state system, capitalist markets and globalisation) and micro (e.g. local suffering of health inequalities) and challenges such dichotomies by taking a “micro” look into the science laboratories of the “macro” biotech industry (Rabinow 1999; Sunder Rajan 2006). In the case of diabetes care provision for Turkish migrants in Berlin, it was the provision gap of a strained healthcare system, which failed to accommodate chronic illness that occurred increasingly in marginalised population groups, that prompted such a localised community response. A response that is very much in accordance with (bio-)political and economic strategies to divert care responsibilities to “health-conscious” citizens or civic groups, or customers. Having said this, here I am much more interested in the specifically “micro”: the political economy in its local, situational, everyday form. And this is where I depart from literature on biosociality that largely limit their investigations to the influences of capital markets that involve biotechnology companies, biomedical charities and state institutions (Gibbon and Novas 2008: 1).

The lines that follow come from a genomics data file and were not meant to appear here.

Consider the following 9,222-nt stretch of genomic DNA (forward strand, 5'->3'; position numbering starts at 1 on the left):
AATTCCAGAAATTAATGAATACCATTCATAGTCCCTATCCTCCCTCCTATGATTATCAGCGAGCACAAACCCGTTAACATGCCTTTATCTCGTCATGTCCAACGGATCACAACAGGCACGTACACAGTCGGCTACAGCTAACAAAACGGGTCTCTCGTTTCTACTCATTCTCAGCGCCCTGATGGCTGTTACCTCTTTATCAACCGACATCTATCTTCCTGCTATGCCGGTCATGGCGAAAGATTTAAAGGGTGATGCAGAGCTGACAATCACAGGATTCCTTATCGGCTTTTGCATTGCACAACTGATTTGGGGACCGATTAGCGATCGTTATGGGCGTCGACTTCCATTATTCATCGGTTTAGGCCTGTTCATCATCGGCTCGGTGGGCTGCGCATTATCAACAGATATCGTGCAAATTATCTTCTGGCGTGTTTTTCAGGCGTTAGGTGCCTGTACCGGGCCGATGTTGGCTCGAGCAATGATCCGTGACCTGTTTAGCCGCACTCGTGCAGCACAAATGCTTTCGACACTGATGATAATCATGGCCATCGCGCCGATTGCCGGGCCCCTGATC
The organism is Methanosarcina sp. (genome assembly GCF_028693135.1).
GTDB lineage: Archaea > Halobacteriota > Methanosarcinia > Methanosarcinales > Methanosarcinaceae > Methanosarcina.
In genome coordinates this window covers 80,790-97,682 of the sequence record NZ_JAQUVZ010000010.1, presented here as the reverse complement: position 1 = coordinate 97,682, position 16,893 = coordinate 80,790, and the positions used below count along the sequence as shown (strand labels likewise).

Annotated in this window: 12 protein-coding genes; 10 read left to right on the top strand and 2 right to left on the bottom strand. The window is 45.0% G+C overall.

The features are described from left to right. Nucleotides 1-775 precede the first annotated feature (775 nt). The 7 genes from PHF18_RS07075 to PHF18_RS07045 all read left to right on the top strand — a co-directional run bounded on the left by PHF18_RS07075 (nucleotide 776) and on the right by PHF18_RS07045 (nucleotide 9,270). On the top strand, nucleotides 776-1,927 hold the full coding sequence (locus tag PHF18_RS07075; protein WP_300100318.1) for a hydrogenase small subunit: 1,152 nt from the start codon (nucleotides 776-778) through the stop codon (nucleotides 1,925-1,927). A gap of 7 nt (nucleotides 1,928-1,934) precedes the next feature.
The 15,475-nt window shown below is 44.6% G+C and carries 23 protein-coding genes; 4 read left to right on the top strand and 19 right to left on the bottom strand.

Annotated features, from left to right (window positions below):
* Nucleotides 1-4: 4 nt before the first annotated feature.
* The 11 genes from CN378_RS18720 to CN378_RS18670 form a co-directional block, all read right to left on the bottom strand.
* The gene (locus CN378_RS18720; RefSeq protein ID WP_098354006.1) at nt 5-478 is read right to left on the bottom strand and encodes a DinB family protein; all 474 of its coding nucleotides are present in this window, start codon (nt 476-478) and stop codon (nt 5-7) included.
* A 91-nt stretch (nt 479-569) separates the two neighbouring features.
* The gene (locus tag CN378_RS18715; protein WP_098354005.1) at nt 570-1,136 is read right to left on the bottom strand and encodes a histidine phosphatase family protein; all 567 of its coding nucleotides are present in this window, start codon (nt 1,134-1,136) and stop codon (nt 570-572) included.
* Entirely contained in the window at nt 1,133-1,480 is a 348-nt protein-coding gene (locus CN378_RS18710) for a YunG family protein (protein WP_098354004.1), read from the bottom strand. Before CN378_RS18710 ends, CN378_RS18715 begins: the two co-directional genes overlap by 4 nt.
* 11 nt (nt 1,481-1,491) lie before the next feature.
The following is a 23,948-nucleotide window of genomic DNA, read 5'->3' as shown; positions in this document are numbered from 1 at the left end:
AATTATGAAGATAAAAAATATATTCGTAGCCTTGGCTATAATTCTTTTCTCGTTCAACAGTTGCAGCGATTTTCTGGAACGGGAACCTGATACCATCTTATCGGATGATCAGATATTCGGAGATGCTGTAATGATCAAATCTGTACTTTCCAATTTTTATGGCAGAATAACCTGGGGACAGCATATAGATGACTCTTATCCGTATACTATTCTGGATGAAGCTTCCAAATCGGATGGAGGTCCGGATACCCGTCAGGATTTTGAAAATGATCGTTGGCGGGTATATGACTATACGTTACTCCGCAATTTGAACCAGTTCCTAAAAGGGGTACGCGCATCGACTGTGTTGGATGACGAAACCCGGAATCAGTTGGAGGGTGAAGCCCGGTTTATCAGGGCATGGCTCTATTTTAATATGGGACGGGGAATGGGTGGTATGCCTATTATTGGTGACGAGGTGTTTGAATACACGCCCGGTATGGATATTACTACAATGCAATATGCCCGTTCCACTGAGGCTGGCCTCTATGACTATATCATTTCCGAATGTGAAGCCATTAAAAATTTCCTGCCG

I argue that the daily Turkish migrant experience with diabetes was less one of “Political Economy” than “political economy”. By that I mean, it was not about great political encounters with the state and its market economy but about local involvements. Here, I follow the accounts of micro-politics that explore the everyday practices of power, interests, empathies and antipathies, co-operations and conflicts that guide social engagements (cf. Morley 1999). While some individuals, NGOs and working groups were indeed involved in political debates and actions as voiced in conferences and other more political arenas, most actors such as the self-help group and the medics’ society were engaged in another kind of political activity. They did not actually exert explicit political pressure in local politics to improve healthcare provision, but they practised politics of achieving adequate local diabetes care provision by filling gaps with informal “self-help”, and teaching and learning how to gain the most out of the formal healthcare system. Such local political economies of diabetes care included not only the negotiation of informal healthcare alongside the formal system, but also the negotiation of such informal provision within local structures of authority, networks of co-operation and competition, and financial opportunities and constraints. For them it was then not so much about big healthcare politics and their inherent healthcare economics of pharmaceuticals and care finances. Instead it was about everyday struggles for group funding and sponsorships, competition over clients but also over knowledge and authority, fighting for their place in a formal diabetes care provision in a specific market under specific constraints.